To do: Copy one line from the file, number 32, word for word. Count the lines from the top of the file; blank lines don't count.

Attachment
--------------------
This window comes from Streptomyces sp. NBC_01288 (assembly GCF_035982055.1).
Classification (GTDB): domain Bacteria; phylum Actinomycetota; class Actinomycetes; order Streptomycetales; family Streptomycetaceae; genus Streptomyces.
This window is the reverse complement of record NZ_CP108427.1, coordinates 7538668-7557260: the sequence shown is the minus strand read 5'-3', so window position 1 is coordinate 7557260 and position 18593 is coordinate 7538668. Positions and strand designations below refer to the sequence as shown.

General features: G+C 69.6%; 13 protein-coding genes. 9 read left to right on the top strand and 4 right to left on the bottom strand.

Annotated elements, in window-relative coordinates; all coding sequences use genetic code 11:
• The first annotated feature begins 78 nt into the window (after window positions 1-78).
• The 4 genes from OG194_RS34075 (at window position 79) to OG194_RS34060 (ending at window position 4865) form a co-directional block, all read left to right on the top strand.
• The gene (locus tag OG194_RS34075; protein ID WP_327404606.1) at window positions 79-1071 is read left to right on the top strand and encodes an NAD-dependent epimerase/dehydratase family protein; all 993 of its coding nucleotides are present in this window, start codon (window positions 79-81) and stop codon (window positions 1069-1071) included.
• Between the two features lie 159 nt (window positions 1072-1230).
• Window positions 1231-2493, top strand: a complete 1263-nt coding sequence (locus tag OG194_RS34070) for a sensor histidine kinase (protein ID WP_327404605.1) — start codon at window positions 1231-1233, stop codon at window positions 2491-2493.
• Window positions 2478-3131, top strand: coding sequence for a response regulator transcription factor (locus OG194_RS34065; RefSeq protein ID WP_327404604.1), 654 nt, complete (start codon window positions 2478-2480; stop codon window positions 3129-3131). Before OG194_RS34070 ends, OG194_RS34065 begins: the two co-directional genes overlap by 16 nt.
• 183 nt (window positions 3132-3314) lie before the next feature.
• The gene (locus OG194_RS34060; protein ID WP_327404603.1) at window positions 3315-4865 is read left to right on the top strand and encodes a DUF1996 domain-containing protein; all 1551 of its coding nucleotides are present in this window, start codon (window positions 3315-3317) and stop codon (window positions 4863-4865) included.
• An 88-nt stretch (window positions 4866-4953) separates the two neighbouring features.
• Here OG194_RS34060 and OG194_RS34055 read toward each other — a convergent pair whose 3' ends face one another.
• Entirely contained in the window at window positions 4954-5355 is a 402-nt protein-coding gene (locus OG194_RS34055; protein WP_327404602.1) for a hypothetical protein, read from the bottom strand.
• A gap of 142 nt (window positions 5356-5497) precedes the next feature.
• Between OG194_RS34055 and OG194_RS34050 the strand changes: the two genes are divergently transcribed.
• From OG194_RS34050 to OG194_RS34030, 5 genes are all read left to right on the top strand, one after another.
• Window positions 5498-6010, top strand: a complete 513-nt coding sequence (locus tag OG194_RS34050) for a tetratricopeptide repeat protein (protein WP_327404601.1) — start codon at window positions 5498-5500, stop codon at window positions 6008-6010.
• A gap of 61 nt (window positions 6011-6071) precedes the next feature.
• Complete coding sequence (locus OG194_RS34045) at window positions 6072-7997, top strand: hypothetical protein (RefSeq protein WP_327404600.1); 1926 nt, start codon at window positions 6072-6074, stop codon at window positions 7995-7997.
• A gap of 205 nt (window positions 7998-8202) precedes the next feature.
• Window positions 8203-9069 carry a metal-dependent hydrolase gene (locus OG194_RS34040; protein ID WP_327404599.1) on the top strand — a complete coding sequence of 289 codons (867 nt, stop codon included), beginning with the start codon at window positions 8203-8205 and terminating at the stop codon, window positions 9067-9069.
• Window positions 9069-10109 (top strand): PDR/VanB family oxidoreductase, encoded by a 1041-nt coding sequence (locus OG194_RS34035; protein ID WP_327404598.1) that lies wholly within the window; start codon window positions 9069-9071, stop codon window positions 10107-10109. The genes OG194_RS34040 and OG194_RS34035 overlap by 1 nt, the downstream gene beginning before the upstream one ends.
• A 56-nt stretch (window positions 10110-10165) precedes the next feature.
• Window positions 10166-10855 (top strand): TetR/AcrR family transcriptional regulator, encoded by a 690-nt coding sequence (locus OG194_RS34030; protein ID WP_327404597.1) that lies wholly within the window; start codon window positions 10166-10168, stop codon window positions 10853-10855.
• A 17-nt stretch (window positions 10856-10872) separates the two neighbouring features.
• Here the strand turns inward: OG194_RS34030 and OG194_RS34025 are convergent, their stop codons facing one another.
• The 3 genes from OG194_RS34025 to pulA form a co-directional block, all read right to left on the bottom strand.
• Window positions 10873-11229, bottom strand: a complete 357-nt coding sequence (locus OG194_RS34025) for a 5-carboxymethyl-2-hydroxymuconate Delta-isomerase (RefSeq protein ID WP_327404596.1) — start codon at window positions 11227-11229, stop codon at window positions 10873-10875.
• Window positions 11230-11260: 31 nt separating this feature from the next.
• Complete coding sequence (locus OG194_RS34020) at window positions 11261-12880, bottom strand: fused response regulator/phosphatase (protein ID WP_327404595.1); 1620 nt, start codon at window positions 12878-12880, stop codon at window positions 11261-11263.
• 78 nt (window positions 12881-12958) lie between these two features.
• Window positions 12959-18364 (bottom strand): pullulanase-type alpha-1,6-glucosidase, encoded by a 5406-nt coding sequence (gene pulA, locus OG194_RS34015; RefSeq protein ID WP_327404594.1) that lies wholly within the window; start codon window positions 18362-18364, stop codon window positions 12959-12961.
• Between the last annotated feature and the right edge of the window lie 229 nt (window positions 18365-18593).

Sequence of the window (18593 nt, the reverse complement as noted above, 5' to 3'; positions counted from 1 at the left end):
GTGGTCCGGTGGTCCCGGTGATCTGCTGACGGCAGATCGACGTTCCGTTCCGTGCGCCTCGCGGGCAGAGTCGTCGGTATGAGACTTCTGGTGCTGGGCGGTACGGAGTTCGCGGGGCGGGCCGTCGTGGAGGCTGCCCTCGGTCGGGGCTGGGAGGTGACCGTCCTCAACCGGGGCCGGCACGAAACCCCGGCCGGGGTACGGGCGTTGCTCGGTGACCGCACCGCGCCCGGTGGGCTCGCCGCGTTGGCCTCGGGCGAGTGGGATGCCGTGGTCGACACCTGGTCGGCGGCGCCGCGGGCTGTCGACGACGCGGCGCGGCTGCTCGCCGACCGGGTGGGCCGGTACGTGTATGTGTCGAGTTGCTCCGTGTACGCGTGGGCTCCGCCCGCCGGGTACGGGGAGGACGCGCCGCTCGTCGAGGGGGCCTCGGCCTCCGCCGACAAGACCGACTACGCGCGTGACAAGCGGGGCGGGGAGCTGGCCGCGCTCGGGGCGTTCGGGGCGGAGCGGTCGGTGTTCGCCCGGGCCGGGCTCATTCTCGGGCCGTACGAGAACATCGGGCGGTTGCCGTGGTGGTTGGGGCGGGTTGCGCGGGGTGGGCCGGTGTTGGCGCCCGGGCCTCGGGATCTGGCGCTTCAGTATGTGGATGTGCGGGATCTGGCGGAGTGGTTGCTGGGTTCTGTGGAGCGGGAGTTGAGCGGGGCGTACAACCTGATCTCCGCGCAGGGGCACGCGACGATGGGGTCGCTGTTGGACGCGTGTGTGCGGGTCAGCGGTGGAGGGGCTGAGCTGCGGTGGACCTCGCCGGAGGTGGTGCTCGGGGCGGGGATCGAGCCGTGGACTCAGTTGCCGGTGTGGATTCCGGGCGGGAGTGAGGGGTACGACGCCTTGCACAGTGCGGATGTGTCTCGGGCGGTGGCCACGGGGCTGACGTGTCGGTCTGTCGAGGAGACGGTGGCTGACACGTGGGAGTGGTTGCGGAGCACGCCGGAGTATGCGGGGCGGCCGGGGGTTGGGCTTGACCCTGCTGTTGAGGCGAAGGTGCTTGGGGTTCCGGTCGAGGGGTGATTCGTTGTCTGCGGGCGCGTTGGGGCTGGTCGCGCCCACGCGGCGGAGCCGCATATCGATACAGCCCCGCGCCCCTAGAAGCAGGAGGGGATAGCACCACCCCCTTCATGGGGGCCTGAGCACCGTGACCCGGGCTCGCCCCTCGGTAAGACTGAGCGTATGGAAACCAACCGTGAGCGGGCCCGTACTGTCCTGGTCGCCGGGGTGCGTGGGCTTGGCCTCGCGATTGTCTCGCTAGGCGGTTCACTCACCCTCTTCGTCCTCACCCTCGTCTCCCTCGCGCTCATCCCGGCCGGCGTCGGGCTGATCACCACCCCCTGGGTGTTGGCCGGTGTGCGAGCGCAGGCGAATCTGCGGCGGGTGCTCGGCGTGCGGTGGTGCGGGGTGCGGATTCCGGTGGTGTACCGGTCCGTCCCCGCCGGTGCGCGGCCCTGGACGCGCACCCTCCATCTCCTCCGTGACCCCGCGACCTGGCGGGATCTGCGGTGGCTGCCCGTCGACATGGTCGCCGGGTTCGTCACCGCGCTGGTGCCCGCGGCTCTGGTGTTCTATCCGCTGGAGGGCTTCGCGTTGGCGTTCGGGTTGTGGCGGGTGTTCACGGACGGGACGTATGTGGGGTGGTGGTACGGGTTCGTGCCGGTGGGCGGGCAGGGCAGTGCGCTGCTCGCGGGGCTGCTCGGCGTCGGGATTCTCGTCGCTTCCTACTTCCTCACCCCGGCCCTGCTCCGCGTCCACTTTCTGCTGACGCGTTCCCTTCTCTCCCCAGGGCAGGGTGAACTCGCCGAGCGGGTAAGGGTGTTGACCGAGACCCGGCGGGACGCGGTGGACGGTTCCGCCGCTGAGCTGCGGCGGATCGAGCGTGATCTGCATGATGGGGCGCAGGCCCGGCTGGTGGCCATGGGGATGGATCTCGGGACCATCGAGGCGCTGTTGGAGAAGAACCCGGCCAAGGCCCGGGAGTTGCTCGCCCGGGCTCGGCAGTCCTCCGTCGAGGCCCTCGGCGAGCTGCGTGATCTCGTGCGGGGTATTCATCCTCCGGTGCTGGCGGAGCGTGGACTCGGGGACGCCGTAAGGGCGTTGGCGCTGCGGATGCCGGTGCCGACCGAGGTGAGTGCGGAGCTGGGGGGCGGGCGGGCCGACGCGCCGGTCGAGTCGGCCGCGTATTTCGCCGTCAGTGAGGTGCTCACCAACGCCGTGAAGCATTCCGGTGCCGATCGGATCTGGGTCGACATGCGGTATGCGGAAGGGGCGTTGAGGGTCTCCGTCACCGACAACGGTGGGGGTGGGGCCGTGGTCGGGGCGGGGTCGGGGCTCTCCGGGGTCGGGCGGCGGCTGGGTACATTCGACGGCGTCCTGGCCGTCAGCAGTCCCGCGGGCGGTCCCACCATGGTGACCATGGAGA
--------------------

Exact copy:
• Window positions 11230-11260: 31 nt separating this feature from the next.